They first appear in the archaeological record approximately 2000 years ago. While there is a record of almost continual settlement in the Zambian marshlands, there is a patchy early Iron Age history across the river in Zimbabwe.
The river itself must have been a formidable barrier to southern expansion of early Iron Age communities, the low carrying capacity of what is now northwestern Zimbabwe must also have been something of a deterrent. In contrast the dambos of Zambia enabled these early communities to sustain themselves by growing sorghum, tending livestock and hunting and fishing.
The bi-annual movement of the greater Zambezi system, expanding into the flood plains towards the end of the wet season and ebbing again towards the end of the dry season, dictated the rhythms of human settlement.
By the end of the first millennium, there was a far more established set of communities on both sides of the river. Among the more interesting Early Iron Age sites of southwestern Zambia are those detailed on the map above.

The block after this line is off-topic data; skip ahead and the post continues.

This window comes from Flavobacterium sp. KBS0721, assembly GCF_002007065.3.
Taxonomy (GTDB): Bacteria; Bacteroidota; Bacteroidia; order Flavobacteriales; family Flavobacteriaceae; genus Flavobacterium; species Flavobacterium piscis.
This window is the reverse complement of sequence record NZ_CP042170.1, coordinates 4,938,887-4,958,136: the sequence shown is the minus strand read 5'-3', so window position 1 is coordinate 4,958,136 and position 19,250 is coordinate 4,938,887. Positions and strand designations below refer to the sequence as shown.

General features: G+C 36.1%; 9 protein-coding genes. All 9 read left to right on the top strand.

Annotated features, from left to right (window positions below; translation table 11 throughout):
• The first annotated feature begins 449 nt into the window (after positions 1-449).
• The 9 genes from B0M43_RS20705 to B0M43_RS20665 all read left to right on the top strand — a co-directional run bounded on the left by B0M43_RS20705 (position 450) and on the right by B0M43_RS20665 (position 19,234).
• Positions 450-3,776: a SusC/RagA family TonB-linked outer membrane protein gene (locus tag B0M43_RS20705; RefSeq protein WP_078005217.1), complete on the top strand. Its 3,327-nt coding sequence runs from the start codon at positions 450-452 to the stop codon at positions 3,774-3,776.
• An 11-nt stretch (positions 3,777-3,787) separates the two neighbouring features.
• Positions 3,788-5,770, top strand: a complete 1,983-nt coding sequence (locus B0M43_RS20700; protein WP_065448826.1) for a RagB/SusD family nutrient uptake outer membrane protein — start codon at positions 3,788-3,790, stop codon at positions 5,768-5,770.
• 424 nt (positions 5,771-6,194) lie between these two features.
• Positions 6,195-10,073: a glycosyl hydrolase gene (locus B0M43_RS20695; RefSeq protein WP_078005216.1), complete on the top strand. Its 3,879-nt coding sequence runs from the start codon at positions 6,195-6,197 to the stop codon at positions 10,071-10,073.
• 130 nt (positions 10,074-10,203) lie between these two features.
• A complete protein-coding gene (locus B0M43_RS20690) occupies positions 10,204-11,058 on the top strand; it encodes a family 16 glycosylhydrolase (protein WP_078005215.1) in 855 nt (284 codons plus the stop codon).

The remains of an 8th century village were discovered about 20km upstream from the Victoria Falls. Among the finds were a number of shallow graves containing human remains, the skeletons found with their knees up against their chests and their arms folded over them.
A number of pits alongside the graves contained what appear to have been deliberately buried funeral offerings that may have indicated the deceased's wealth. Each pit contained at least one hoe, with the largest having a hoe, axe, copper and iron bracelets, cowrie shells and ostrich egg beads. In only one grave were funeral offerings part of the burial - a pit lined with pieces of pottery.
These were early Tonga sites where the huts were small and round (diameter about 2,5m) with wall poles set in shallow trenches. There is more evidence of clay figurines from this era, with a model of huts and bird effigies found at Simbusenga.
Many of these figurines were buried in pits at the base of baobab trees, which often formed the centre of villages. Iron hoe blades and cattle bones are more frequently found in excavations from this era compared to earlier times.Brett Hilton-Barber and Lee R. Berger. Copyright © 2010 Prime Origins.